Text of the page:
Politics
2 min

Vladimir Putin says gays enjoy ‘same rights’ as everyone in Russia

BY NATASHA BARSOTTI — "In the Russian Federation, so that it is clear to everybody, there is no infringement on the rights of sexual minorities," President Vladimir Putin said at an April 8 press conference in Amsterdam, Reuters reports.

"These people, like everyone else, enjoy all the same rights and freedoms as everyone else," he added.

About 1,000 gay rights activists, waving orange and pink balloons and blasting music, greeted the Russian president's arrival in Amsterdam. Several houses and bridges in that city's canal district were adorned with banners and rainbow flags to protest what human rights advocates say is the "institutional repression of gays in Russia," Yahoo News says.

"Putin go homo," one sign said, echoing the "Putin go home" message that appeared on the front page of one daily newspaper. 

In Germany earlier in the day, Putin ran into another protest — a topless one, during which three women from the rights group Femen, which has spoken out against Russia's detention of members of the feminist punk band Pussy Riot, disrupted his visit to a trade fair in Hanover. According to Yahoo News, the protesters called Putin a dictator before security hurried them off.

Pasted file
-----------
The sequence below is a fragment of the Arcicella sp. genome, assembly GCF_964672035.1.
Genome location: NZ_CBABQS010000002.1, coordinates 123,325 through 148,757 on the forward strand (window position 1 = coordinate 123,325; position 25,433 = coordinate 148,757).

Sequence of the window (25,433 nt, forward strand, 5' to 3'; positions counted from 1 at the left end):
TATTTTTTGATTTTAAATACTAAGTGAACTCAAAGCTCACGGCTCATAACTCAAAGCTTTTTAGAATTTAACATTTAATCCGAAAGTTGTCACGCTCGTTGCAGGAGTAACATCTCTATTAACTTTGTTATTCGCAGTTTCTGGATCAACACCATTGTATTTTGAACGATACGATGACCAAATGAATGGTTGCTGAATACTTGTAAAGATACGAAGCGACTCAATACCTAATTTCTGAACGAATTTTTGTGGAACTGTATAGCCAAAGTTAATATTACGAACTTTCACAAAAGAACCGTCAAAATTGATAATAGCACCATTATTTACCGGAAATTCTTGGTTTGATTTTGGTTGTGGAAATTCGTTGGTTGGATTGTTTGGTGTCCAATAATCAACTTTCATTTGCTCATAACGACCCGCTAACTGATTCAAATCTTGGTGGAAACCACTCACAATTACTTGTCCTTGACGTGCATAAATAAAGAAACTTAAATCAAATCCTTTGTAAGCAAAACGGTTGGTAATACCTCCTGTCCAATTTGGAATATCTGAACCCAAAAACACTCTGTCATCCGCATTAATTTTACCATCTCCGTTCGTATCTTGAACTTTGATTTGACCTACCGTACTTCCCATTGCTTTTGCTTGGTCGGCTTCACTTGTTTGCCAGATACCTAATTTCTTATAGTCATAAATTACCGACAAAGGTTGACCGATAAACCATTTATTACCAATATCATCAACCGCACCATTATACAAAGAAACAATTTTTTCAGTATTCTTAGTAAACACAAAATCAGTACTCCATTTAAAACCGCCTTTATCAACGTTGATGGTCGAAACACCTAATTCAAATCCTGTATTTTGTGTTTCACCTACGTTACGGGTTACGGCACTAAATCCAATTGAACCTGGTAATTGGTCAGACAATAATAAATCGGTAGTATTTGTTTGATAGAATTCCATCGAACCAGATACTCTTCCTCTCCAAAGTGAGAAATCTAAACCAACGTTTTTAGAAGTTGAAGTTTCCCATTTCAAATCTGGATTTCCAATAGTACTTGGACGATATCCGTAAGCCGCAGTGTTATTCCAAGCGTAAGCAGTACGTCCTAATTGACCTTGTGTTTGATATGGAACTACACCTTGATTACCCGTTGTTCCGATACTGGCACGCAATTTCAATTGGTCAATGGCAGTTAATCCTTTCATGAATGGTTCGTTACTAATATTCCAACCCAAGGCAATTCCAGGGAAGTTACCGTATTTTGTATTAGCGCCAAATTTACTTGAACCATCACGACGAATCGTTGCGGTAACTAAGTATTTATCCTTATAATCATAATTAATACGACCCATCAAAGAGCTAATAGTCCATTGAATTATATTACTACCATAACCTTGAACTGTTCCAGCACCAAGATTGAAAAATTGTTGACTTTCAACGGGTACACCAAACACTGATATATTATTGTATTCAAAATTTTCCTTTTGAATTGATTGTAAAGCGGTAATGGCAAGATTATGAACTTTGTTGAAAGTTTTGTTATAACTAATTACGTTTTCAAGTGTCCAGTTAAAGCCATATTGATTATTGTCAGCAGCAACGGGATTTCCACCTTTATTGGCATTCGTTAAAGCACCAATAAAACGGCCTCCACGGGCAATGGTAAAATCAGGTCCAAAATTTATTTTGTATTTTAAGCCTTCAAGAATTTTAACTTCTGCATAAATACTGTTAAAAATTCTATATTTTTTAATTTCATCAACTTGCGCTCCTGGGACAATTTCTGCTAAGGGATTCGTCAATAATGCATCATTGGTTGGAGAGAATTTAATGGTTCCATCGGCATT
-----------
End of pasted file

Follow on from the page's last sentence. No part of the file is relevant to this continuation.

"I liked it," Putin reportedly said at a news conference with German Chancellor Angela Merkel. "I did not catch what they were shouting, I did not even see if they were blondes, brunettes or chestnut-haired."

In anticipation of Putin's visit to Amsterdam, more than 3,000 people signed up to join the protest against an anti-gay law making its way through Russia's parliament. In January, State Duma deputies voted 388 to one in favour of the national anti-gay gag law that bans "propaganda of homosexuality" among minors in the first of three readings. A number of regions and cities in Russia have already enacted their own anti-gay gag laws.

While May 2013 marks the 20th anniversary of the Russian Duma's repeal of a law criminalizing gay sex that was invoked to detain thousands of people during the Soviet era, gay rights activists — like St Petersburg Pride organizer Yury Gavrikov — say that 20 years on, history has taken a turn for the worse with the rise of the gag laws. 

Last July, activists in St Petersburg made good on their promise to ignore the city's decision to ban their third Pride march and were arrested for trying to stage two Pride rallies. They plan to try again in June this year.

Related:

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Moscow's highest court upholds 100-year Pride ban

Threats of violence shuts down queer film fest in Siberia

Nikolai Alexeyev: Russia's push to criminalize gays could backfire

Alexeyev convicted under St Petersburg's anti-gay law

Eight arrested in St Petersburg for ignoring Pride ban

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